Triumph and Tears: the paradox of the Triumphal Entry

April 10, 2022 Speaker: Allen Snapp Series: Triumph and Tears: the paradox of the Triumphal Entry

Topic: Palm Sunday Passage: Luke 19:28–19:42

Palm Sunday Message

Allen Snapp

Grace Community Church

April 10, 2022

 

Triumph and Tears: the paradox of the Triumphal Entry

Today is Palm Sunday, the morning we mark Jesus’ triumphal entry into Jerusalem. Let’s read from Luke 19 beginning in verse 28.

28 And when he (Jesus) had said these things, he went on ahead, going up to Jerusalem. 29 When he drew near to Bethphage and Bethany, at the mount that is called Olivet, he sent two of the disciples, 30 saying, “Go into the village in front of you, where on entering you will find a colt tied, on which no one has ever yet sat. Untie it and bring it here. 31 If anyone asks you, ‘Why are you untying it?’ you shall say this: ‘The Lord has need of it.’” 32 So those who were sent went away and found it just as he had told them. 33 And as they were untying the colt, its owners said to them, “Why are you untying the colt?” 34 And they said, “The Lord has need of it.” 35 And they brought it to Jesus, and throwing their cloaks on the colt, they set Jesus on it. 36 And as he rode along, they spread their cloaks on the road. 37 As he was drawing near—already on the way down the Mount of Olives—the whole multitude of his disciples began to rejoice and praise God with a loud voice for all the mighty works that they had seen, 38 saying, “Blessed is the King who comes in the name of the Lord! Peace in heaven and glory in the highest!” 39 And some of the Pharisees in the crowd said to him, “Teacher, rebuke your disciples.” 40 He answered, “I tell you, if these were silent, the very stones would cry out.”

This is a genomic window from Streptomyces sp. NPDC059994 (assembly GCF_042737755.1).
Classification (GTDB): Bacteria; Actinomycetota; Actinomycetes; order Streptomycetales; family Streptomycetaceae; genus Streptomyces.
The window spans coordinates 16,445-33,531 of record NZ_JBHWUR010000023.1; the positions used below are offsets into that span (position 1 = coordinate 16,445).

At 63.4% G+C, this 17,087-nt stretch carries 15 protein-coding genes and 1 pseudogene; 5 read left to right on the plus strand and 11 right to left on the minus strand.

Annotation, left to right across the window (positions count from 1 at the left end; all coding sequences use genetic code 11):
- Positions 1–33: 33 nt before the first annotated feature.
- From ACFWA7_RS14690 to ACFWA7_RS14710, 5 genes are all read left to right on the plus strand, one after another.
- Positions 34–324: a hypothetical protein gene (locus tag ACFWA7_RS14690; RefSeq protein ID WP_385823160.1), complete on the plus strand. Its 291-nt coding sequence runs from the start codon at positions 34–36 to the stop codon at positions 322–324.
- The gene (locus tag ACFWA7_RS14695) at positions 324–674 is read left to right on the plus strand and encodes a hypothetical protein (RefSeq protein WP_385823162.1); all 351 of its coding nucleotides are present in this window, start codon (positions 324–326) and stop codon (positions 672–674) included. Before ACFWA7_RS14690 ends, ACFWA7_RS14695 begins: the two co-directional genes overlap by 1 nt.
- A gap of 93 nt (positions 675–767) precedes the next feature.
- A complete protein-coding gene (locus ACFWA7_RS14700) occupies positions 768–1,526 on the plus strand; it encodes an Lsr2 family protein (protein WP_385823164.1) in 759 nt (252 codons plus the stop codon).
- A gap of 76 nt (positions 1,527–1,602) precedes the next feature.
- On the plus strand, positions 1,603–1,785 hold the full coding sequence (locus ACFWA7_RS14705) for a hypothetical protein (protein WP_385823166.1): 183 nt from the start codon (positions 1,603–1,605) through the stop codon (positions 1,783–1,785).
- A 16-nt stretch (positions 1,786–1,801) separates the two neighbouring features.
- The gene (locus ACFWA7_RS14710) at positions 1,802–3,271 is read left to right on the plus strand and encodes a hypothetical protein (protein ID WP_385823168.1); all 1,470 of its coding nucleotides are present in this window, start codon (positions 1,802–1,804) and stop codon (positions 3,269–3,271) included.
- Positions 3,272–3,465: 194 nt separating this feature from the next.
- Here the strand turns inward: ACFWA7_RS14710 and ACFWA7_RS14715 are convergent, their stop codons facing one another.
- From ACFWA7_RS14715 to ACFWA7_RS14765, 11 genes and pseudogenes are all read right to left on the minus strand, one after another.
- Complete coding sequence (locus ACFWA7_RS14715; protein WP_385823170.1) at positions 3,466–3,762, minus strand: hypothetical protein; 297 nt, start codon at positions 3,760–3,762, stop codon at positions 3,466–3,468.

41 And when he drew near and saw the city, he wept over it, 42 saying, “Would that you, even you, had known on this day the things that make for peace! But now they are hidden from your eyes. Luke 19:28-42

Our bibles call this the triumphal entry and that’s what it was! The same Jesus who spent most of his ministry restraining the crowds, telling enthusiastic recipients of healing not to tell anyone, commanding demons who recognized him to be silent, on this day takes away the restraints. He fans the flames of enthusiasm by riding into Jerusalem on an unbroken colt, purposely fulfilling Zechariah’s prophecy that their king would come with salvation riding on a colt, the foal of a donkey.

His disciples are seeing this and they’re like: “this is it! Jesus is proclaiming himself king! He’s going to set up his kingdom in Jerusalem and of his throne there will be no end! Hosanna to the king! Blessed is the King who comes in the name of the Lord!” And by now Jesus’ fame has reached everywhere in Israel, so the crowd just gets bigger and bigger and louder and louder and they lay palm branches down in front of Jesus.

It was a triumphal entry and nothing was going to take this moment away. The Pharisees, understanding that all this implied that Jesus was the Messiah, the King of Israel, were jealous and disgusted by the shouting and told Jesus to shut it down. “Tell your disciples to be quiet Jesus!” Jesus said, “no, if I shut them up the very stones would cry out!”